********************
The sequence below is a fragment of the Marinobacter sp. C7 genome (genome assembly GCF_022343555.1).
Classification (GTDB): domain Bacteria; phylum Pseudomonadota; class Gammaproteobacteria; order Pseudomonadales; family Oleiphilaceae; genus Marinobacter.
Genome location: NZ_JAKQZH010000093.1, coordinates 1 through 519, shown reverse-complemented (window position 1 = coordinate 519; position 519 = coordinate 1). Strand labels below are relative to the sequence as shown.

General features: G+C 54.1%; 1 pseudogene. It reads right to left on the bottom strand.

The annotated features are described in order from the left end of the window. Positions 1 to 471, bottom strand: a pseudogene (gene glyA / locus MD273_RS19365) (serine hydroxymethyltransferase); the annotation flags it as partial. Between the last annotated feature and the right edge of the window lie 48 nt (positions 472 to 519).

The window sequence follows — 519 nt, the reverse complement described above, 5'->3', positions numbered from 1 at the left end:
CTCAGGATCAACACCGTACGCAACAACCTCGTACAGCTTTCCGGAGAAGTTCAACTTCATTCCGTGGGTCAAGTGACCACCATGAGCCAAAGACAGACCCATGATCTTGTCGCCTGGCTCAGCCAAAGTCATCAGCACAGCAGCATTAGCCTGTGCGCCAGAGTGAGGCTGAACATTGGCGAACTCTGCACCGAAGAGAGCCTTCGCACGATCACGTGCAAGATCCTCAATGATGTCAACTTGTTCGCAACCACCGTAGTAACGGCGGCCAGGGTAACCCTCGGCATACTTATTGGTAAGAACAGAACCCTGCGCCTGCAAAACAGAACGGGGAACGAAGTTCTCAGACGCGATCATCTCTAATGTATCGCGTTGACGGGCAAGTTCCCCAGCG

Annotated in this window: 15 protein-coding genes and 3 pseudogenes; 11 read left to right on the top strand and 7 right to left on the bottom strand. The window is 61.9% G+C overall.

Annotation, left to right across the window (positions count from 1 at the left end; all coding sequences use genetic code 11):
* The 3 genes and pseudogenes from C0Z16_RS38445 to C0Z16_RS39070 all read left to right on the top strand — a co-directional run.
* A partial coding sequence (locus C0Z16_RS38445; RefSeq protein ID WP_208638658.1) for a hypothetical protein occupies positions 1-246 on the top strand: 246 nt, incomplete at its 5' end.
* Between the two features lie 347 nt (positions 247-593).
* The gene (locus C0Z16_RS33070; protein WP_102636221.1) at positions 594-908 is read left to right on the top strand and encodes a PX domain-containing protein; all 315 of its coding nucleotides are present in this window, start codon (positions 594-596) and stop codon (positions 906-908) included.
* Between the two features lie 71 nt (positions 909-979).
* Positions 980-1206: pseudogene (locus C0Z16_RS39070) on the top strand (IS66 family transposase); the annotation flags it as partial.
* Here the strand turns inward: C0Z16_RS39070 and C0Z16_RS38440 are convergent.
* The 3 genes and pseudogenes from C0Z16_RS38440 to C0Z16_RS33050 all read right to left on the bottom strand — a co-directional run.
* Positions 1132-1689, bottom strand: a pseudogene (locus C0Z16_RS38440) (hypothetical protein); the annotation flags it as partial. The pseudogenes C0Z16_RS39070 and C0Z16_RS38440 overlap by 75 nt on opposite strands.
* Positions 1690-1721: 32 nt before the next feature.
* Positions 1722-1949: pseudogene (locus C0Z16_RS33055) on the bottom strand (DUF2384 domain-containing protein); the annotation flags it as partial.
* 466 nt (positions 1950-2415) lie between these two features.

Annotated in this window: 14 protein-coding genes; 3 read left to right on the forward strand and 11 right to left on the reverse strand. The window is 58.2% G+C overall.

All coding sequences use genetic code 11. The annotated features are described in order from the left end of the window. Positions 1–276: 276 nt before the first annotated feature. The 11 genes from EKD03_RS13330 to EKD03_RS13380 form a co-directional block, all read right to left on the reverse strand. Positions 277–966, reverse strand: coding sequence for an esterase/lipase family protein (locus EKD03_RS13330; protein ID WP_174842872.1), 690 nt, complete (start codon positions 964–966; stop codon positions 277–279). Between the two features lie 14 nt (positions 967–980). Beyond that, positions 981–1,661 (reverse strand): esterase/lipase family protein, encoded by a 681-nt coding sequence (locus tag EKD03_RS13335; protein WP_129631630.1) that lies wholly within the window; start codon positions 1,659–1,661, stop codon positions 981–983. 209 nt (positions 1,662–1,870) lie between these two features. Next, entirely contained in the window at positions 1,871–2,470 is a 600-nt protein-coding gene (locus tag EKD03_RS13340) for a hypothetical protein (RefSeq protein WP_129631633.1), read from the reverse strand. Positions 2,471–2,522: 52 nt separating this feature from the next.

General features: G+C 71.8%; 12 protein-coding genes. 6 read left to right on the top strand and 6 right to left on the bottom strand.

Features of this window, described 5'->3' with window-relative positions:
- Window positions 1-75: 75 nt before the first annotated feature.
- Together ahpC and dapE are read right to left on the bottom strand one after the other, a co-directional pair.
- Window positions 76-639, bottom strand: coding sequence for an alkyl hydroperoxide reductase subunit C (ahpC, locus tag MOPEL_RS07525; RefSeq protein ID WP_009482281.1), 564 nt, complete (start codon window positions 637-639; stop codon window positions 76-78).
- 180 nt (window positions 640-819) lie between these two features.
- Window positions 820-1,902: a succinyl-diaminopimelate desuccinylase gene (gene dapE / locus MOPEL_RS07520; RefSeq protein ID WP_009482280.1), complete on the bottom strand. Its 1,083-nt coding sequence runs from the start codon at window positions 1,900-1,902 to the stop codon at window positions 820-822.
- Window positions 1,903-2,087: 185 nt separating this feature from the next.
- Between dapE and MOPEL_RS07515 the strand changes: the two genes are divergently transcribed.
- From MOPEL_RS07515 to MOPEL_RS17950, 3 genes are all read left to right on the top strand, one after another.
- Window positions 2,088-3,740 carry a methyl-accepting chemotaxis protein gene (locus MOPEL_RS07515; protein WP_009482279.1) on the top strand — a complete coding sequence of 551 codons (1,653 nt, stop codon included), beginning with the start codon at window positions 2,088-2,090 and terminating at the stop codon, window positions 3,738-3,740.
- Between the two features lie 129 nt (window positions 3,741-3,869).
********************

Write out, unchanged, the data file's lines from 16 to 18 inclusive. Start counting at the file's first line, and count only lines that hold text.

* Here the strand turns inward: C0Z16_RS39070 and C0Z16_RS38440 are convergent.
* The 3 genes and pseudogenes from C0Z16_RS38440 to C0Z16_RS33050 all read right to left on the bottom strand — a co-directional run.
* Positions 1132-1689, bottom strand: a pseudogene (locus C0Z16_RS38440) (hypothetical protein); the annotation flags it as partial. The pseudogenes C0Z16_RS39070 and C0Z16_RS38440 overlap by 75 nt on opposite strands.